Graph presentations at SAS Global Forum 2017

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SAS Global Forum 2017 is around the corner and SAS users are gearing up to travel to Orlando for a blockbuster conference.  ODS Graphics is now a well known component of Base SAS and many readers of this blog who are proficient users of SG Procedures and GTL can look forward to some cool presentations.

This year there are many papers and talks on using ODS Graphics for creating graphs, from the analytical to the decorative.  Here is a brief summary of the presentations by SAS presenters at SGF this year.  I hope you will have the opportunity to attend and further enhance your skills and contribute to the conversation.

Papers:

#520:  Easy Polar Graphs - Prashant Hebbar.  Abstract:  Some data is best visualized in a polar orientation, particularly when the data is directional or cyclical. Although the SG procedures and Graph Template Language (GTL) do not directly support polar coordinates, they are quite capable of drawing such graphs with a little bit of data processing. We demonstrate how to convert your data from polar coordinates to Cartesian coordinates and use the power of SG procedures to create graphs that retain the polar nature of your data. Stop going around in circles: let us show you the way out with SG procedures!


#315:  Decorative Infographs using SAS - Sanjay Matange.  

Abstract:  The SAS® 9.4 SGPLOT procedure is a great tool for creating all types of graphs, from business graphs to complex clinical graphs. The goal for such graphs is to convey the data in a simple and direct manner with minimal distractions. But often, you need to grab the attention of a reader in the midst of a sea of data and graphs. For such cases, you need a visual that can stand out above the rest of the noise. Such visuals insert a decorative flavor into the graph to attract the eye of the reader and to encourage them to spend more time studying the visual. This presentation discusses how you can create such attention-grabbing visuals using the SGPLOT procedure.

#675:  Diving Deep into ODS Graphics Styles - Dan Heath.  

Abstract:  Creating an effective style for your graphics can make the difference between clearly conveying your message to your audience and hiding your message in a sea of lines, markers, and text. A number of books explain the concepts of effective graphics, but you need an understanding of how styles work in your environment to correctly apply those principles. The goal of this paper is to give you an in-depth discussion of how styles are applied to Output Delivery System (ODS) graphics, from the ODS style level all the way down to the graph syntax. This discussion includes information about differences in grouped versus non-grouped plots, precedence order of style application, using style references, and much more. Don't forget your scuba gear!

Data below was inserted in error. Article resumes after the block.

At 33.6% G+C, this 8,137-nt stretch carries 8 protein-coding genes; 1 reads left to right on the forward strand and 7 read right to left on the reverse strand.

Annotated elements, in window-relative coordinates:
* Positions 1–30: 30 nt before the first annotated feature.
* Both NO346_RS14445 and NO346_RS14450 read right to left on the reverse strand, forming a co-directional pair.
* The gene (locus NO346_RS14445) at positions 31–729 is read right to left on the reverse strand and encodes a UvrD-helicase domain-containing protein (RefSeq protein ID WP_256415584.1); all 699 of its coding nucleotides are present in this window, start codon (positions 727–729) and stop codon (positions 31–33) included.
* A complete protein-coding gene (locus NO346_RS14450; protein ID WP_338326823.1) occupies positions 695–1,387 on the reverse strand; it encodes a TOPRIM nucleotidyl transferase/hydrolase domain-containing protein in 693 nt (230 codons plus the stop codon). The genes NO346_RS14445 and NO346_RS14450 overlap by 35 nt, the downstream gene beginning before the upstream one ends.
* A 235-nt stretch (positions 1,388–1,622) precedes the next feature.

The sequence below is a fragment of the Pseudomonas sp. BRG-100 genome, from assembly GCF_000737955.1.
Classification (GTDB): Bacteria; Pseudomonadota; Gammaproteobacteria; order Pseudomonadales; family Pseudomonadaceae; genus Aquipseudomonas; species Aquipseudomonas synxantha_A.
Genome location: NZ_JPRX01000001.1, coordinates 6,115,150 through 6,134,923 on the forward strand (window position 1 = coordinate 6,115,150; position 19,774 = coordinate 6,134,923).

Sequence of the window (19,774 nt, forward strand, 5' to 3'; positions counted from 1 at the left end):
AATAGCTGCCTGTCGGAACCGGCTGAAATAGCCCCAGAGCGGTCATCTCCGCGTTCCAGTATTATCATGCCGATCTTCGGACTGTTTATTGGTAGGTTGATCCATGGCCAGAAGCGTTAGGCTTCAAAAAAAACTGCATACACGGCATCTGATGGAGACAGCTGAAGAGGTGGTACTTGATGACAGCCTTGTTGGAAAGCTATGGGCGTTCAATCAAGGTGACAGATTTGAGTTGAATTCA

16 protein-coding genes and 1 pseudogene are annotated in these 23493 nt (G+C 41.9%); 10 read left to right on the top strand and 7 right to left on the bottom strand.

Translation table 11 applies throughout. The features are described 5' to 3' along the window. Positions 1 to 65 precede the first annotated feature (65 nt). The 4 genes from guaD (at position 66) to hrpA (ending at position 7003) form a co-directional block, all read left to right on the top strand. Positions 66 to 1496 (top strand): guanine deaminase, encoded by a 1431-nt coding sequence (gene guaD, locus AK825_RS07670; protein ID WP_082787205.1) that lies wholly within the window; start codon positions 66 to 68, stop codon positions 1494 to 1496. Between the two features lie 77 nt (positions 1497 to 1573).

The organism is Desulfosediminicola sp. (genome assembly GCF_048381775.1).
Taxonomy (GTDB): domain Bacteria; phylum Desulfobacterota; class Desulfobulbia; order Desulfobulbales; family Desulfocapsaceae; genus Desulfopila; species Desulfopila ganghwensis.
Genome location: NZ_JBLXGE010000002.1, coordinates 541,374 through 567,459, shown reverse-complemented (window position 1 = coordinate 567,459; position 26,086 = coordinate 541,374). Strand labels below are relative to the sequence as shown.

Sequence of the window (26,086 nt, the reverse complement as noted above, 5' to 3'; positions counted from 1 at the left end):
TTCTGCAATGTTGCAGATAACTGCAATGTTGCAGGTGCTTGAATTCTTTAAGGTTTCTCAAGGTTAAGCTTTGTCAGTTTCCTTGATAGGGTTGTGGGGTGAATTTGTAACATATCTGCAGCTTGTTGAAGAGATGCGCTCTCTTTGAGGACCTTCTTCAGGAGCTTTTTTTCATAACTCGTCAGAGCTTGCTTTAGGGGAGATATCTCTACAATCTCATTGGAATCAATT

#312: Heat Maps: Graphical Displays for Big Data and Small Tables - Warren Kuhfeld.

Abstract:  Heat maps use colors to communicate numeric data by varying the underlying values that represent red, green, and blue (RGB) as a linear function of the data. You can use heat maps to display spatial data, plot big data sets, and enhance tables. You can use colors on the spectrum from blue to red to show population density in a US map. In fields such as epidemiology and sociology, colors and maps are used to show spatial data, such as how rates of disease or crime vary with location. With big data sets, patterns that you would hope to see in scatter plots are hidden in dense clouds of points. In contrast, patterns in heat maps are clear, because colors are used to display the frequency of observations in each cell of the graph. Heat maps also make tables easier to interpret. For example, when displaying a correlation matrix, you can vary the background color from white to red to correspond to the absolute correlation range from 0 to 1. You can shade the cell behind a value, or you can replace the table with a shaded grid. This paper shows you how to make a variety of heat maps by using PROC SGPLOT, the Graph Template Language, and SG annotation.

Super Demos:

  • Sunday - 5:30pm - Create Highly Customized Graphs Using ODS Graphics - Warren Kuhfeld
  • Sunday - 5:30pm - What's New with ODS Graphics Procedures - Dan Heath
  • Monday - 11:30am - What's New in GTL - Prashant Hebbar
  • Monday - 1:30pm - ODS Graphics Designer - Scott Singer
  • Monday - 2:30pm - Clinical Graphs using SAS - Sanjay Matange
  • Monday - 2:30pm - Heat Maps: Graphically Displaying Big Data and Small Tables - Warren Kuhfeld
  • Tuesday - 10:30am - Mapping - Jeff Phillips
  • Tuesday - 12:00n - Change Titles in Graphs and Remove Subtitles in SAS® Output - Warren Kuhfeld
  • Tuesday - 1:30pm - Clinical Graphs using SAS - Sanjay Matange
  • Tuesday - 2:30pm - What's new in GTL - Prashant Hebbar
  • Tuesday - 4:30pm - Decorative Infographs - Sanjay Matange.

In addition to these, there are a good set of papers on ODS Graphics presented by SAS users that will be of great interest.  See y'all in Orlando next week.

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About Author

Sanjay Matange

Director, R&D

Sanjay Matange is R&D Director in the Data Visualization Division responsible for the development and support of the ODS Graphics system, including the Graph Template Language (GTL), Statistical Graphics (SG) procedures, ODS Graphics Designer and related software. Sanjay has co-authored a book on SG Procedures with SAS/PRESS.

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